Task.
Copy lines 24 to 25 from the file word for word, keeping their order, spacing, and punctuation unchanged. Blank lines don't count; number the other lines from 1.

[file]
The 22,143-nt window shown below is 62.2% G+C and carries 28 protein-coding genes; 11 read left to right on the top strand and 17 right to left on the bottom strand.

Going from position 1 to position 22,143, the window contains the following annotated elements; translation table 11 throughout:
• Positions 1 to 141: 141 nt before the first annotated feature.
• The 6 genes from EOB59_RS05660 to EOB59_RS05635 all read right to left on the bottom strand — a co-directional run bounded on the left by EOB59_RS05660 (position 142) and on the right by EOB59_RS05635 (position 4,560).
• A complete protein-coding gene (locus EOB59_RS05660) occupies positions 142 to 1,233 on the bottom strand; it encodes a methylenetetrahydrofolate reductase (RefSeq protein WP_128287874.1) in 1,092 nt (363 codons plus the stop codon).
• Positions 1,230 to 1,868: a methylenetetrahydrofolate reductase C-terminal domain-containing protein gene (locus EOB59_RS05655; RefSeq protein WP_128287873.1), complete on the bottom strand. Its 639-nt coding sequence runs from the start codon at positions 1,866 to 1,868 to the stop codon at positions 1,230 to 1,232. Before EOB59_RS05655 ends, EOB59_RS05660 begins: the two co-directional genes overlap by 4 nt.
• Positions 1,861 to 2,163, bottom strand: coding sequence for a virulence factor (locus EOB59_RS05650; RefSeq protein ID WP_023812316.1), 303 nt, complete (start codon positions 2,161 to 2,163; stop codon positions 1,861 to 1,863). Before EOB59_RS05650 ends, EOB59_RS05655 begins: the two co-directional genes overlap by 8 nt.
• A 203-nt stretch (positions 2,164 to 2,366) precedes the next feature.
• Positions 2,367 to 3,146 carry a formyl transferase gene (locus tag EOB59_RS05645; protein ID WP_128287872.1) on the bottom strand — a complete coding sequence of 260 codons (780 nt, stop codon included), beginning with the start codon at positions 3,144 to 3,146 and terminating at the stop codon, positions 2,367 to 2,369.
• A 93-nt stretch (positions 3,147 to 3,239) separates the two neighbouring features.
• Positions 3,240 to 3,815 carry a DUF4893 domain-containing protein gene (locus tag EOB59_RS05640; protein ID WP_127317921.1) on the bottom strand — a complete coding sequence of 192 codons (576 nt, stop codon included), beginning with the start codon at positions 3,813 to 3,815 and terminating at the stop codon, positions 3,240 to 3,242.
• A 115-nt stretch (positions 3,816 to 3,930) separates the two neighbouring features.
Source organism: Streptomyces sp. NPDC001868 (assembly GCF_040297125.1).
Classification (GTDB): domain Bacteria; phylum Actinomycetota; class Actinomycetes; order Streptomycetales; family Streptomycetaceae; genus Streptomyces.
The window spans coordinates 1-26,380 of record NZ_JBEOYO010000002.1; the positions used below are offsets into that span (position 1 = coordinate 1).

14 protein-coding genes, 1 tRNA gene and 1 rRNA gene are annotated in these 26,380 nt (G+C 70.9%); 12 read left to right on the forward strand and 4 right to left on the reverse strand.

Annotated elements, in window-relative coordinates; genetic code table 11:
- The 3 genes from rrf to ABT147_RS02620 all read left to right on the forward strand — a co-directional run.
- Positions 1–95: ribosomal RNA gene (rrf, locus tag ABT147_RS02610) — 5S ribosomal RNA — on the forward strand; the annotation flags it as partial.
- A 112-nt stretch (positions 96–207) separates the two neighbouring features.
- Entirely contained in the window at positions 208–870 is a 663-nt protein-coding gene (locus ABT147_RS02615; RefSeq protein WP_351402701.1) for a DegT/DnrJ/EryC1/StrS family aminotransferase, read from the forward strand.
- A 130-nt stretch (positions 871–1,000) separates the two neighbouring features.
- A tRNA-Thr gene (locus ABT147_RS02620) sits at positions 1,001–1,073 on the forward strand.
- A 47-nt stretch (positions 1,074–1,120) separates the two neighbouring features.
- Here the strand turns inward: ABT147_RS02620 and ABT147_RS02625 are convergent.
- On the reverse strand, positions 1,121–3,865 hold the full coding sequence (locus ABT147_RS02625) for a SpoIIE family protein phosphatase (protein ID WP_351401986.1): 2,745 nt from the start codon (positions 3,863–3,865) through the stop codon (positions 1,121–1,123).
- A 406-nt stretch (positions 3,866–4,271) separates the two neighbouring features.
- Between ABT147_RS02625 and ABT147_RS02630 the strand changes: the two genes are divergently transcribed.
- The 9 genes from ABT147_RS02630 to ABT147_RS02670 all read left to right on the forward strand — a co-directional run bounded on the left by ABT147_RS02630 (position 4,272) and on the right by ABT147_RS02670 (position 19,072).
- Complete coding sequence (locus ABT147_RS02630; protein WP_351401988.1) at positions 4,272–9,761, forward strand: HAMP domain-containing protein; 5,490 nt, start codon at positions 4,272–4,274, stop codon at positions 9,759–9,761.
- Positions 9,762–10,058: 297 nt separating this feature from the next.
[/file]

- A 47-nt stretch (positions 1,074–1,120) separates the two neighbouring features.
- Here the strand turns inward: ABT147_RS02620 and ABT147_RS02625 are convergent.